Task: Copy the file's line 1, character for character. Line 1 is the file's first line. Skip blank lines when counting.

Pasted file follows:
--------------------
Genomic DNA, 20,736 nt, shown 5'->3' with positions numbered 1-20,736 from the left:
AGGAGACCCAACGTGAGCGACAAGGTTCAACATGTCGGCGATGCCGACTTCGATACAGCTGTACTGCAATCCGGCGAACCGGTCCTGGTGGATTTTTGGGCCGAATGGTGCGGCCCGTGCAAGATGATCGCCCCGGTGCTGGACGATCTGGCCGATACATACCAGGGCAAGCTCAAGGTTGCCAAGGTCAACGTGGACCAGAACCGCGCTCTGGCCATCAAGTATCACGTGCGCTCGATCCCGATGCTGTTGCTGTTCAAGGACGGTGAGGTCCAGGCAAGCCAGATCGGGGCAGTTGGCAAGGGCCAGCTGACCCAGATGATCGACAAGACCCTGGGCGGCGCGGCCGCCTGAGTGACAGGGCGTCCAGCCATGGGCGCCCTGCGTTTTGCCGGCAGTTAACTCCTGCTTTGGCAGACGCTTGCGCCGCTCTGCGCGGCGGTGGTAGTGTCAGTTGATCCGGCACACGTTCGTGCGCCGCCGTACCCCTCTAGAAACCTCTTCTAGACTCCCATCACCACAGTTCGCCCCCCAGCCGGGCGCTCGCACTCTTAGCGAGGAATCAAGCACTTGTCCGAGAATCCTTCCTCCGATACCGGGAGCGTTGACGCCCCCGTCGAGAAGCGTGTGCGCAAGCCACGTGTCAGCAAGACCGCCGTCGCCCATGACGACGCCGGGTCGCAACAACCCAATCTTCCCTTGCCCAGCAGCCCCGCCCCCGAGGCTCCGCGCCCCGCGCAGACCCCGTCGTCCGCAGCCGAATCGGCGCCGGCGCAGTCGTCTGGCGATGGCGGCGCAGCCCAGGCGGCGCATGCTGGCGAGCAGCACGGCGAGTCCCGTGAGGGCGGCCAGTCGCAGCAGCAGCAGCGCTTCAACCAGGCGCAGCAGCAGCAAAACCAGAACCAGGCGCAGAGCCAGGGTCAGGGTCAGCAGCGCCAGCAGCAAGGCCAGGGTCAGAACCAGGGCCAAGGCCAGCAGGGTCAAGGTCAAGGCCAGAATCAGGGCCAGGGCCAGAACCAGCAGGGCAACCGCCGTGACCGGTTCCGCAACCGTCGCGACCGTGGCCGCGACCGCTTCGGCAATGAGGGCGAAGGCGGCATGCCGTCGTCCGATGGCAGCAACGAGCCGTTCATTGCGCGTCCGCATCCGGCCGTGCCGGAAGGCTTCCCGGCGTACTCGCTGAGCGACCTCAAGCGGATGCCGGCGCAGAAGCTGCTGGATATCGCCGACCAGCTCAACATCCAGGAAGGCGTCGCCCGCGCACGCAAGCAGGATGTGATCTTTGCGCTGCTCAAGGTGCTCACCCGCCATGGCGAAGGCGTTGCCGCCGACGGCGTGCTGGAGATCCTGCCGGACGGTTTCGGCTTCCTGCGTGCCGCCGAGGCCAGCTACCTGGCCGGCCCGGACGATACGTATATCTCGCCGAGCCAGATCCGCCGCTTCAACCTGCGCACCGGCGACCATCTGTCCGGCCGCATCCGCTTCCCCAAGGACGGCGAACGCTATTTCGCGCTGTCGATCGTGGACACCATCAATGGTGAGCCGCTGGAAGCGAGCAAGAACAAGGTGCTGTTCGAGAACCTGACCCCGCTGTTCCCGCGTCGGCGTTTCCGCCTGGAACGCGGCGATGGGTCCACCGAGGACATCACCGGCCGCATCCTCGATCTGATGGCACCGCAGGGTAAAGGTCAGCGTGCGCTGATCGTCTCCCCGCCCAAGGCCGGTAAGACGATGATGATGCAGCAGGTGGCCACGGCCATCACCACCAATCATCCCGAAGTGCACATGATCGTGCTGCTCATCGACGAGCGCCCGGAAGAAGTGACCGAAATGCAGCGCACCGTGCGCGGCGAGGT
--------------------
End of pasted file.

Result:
Genomic DNA, 20,736 nt, shown 5'->3' with positions numbered 1-20,736 from the left: